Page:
Ahmed Tafesh is one of six contestants chosen from a large field to compete in We Are Not Numbers' Gazavision song contest.
"When I want to sing, I sing to deliver a message," says Ahmed Tafesh, one of the finalists in Gazavision, Gaza’s answer to Eurovision—the international song competition held in Tel Aviv this year. For his entry, he chose the song named Falastien (Palestine), originally written in 1948 by the iconic Egyptian singer and musician Mohammed Abd El Wahab. "I chose this song because it reminds us all of the Palestinian suffering that has continued from Al-Nakba (the creation of Israel that displaces more than 700,000 Palestinians) until today."
Ahmed, now 25, began exhibiting his talent in his early school days. His friends supported him, and he increasingly sang in school festivals.
"My favorite songs are the Arabic classics (Tarab),” he says, despite the fact that most young people in Gaza prefer contemporary music.
Ahmed now is well-known in Gaza, along with his band Maraseel (Messages). They perform in many ceremonies, festivals and parties in hotels and restaurants in Gaza. The band focuses on both national and classic Arabic songs.
Although Ahmed is a self-taught singer, he has received many invitations from throughout the region to sing in festivals; however, he has been unable to leave the Strip for any of them.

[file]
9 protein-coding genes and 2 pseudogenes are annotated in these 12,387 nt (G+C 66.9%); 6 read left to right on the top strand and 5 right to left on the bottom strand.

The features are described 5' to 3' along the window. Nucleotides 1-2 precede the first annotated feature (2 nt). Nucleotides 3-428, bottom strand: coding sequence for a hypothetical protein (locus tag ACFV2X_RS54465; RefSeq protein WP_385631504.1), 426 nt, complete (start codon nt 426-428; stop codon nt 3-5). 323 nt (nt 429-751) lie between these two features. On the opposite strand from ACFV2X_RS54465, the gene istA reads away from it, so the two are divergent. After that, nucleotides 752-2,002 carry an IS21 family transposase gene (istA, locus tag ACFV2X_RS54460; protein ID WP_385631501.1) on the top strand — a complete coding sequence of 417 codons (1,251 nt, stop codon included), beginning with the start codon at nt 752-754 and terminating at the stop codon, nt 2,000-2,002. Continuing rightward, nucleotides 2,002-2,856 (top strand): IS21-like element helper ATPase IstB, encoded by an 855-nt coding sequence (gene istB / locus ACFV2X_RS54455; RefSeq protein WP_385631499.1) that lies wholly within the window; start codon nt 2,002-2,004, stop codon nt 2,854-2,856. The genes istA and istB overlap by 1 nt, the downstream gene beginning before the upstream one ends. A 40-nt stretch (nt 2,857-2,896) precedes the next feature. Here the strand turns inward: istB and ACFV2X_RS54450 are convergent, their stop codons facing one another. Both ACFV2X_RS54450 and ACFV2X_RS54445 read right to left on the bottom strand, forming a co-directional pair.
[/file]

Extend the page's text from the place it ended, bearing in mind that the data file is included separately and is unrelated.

"I remember my last invitation to the Franco Music Festival in Egypt. I had a permit from the Egyptian army, but I kept waiting and waiting for Rafah Crossing to open and it never did,” he recalled. “So, I lost the chance to represent my Palestinian people in this huge festival that included many Arabic singers from several countries."
Still, Ahmed and his band have a large following on social media from many other countries.
"At first, people listen to me sing and they love it for my voice alone. But after they learn I am from Gaza, their appreciation grows. They know how difficult it is to be a singer in a place like Gaza. It is people's love that motivates me to continue no matter what."
For Ahmed, creating happiness among Palestinian listeners, and especially Gazans, is his No. 1 goal and duty as a refugee singer.
"When I feel frustrated, I remember all those who count on me indirectly to draw a smile on their faces," he says. “And so, I keep on singing! My people need to cling to any tiny source of happiness to continue living. Knowing I might be that tiny happiness in their dark lives empowers me too!"
Ahmed knows he is only one among many people with talent in Gaza, however.
"Gaza is so full of talent that we could 'eat up' the world if we were given the chance to show it! As Mahmoud Darwish said, 'We do not give up our dreams no matter how often they break.' That's the motto of my life."